Art. 9 of the Proposal Regulation also allows a member state to initiate its own procedure on its own (so-called own initiative procedure). For this, it must consider that a foreign investment in the territory of another member state that has not been notified under the cooperation mechanism is likely to affect its own security or public order. The member state then has 15 months after the foreign investment has been completed to do so.

Commentary and perspectives

The Proposal Regulation provides for significant changes in the screening of foreign direct investments. The current FDI Screening Regulation was characterised by proposals from the Commission and placed few obligations on the Member States. The minimum criteria that have now been defined restrict the Member States scope of action and, in particular, oblige them to introduce an effective screening mechanism including (harmonised) minimum requirements. A comprehensive system of harmonised screening of foreign direct investments should be welcomed from a corporate perspective, as the complexity of regulatory requirements within the EU (merger and investment control as well as the Foreign Subsidies Regulation) is increasing and ultimately has a significant impact on transaction planning (in terms of timing, but especially regarding transaction security). The minimum requirements now envisaged regarding deadlines and procedures are therefore to be welcomed in principle.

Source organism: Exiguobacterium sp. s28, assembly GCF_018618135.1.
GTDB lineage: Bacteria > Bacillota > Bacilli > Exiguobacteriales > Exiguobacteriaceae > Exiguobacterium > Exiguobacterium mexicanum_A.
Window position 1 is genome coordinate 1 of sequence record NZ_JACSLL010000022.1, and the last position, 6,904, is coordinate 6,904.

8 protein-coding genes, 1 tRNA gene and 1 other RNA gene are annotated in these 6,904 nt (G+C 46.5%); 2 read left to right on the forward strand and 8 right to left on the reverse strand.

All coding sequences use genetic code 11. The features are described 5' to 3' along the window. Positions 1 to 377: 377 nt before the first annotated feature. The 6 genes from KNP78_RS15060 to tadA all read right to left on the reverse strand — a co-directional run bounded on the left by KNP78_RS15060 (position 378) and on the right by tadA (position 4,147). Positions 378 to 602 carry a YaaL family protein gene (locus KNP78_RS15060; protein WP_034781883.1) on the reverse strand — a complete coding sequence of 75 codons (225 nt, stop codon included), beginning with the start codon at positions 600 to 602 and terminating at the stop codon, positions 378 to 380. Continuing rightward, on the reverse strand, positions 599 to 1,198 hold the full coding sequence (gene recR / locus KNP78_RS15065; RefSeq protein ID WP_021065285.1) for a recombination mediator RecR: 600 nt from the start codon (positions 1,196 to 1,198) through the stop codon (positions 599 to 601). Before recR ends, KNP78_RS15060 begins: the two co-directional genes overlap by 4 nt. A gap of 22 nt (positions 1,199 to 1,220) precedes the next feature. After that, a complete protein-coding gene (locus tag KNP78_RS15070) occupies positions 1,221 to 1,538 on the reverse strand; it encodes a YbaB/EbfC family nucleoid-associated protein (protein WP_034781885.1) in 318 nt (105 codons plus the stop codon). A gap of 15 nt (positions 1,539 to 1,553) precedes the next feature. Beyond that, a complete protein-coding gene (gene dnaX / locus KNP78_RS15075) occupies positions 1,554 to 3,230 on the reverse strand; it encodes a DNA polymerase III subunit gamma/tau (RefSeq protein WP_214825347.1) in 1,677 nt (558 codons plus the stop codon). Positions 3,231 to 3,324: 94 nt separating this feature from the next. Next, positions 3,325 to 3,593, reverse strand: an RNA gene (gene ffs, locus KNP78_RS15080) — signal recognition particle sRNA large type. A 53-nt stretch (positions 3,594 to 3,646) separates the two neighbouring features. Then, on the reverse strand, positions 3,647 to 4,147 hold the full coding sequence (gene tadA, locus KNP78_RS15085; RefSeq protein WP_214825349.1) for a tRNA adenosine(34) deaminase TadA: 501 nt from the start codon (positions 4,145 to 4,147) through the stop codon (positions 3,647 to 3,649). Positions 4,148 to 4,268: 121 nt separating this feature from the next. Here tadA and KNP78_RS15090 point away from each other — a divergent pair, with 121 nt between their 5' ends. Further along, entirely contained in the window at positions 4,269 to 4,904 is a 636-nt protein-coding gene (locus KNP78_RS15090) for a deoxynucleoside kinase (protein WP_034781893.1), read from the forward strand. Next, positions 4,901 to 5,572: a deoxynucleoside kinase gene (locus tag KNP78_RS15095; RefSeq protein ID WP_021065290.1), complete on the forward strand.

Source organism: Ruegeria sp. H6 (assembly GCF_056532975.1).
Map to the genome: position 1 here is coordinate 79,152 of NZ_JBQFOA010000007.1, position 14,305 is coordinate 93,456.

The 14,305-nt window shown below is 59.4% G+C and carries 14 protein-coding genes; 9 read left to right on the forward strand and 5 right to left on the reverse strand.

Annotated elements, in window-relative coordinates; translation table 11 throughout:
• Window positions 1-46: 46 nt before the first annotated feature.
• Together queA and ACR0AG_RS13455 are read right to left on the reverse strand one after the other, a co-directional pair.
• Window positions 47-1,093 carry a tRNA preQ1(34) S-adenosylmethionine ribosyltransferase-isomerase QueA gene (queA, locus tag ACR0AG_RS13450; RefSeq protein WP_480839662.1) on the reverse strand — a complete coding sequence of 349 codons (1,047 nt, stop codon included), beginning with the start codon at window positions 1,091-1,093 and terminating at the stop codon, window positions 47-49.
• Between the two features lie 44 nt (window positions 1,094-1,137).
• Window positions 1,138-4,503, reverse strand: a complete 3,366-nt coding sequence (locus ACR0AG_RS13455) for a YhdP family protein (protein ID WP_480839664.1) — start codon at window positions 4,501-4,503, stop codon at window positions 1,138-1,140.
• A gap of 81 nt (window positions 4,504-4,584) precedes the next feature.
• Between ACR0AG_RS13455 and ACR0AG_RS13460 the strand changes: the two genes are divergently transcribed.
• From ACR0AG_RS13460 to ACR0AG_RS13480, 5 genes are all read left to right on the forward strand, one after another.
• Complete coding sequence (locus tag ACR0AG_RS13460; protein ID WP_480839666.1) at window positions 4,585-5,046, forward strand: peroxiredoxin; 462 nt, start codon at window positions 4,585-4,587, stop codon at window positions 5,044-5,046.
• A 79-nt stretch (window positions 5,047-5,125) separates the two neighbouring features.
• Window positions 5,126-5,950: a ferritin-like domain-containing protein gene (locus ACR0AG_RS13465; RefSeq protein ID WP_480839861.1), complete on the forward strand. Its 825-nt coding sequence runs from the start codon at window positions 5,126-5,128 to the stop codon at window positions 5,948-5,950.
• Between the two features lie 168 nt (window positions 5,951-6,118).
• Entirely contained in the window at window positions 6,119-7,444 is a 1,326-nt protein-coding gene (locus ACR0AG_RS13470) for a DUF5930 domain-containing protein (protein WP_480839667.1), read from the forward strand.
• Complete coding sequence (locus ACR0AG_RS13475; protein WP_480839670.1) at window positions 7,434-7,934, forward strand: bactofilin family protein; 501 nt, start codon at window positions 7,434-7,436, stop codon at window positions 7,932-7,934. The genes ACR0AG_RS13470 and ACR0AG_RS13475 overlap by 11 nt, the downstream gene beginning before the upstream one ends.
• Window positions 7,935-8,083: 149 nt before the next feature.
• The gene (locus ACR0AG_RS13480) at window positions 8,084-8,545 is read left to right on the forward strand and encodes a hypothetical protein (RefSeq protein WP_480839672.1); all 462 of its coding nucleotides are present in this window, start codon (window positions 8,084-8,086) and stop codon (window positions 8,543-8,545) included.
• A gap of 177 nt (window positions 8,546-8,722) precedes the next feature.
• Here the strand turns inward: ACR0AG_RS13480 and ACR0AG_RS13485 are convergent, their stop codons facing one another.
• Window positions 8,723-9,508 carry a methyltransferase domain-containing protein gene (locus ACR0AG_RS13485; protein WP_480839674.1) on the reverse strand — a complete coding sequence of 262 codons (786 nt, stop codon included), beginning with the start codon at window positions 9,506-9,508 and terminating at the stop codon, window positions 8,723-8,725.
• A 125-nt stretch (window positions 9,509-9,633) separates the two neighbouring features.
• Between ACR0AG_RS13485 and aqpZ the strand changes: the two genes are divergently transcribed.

The proposal must now proceed through the ordinary legislative procedure and be reviewed by the European Parliament and the Council of the EU. In the light of the elections to the European Parliament in June this year, however, it is likely that the legislative process will be delayed. As the new regulations must be implemented 15 months after their entry into force, the new provisions would therefore not become fully effective until 2026 or 2027.

Link to the proposal of the FDI Screening Regulation

Link to the Commission's third annual report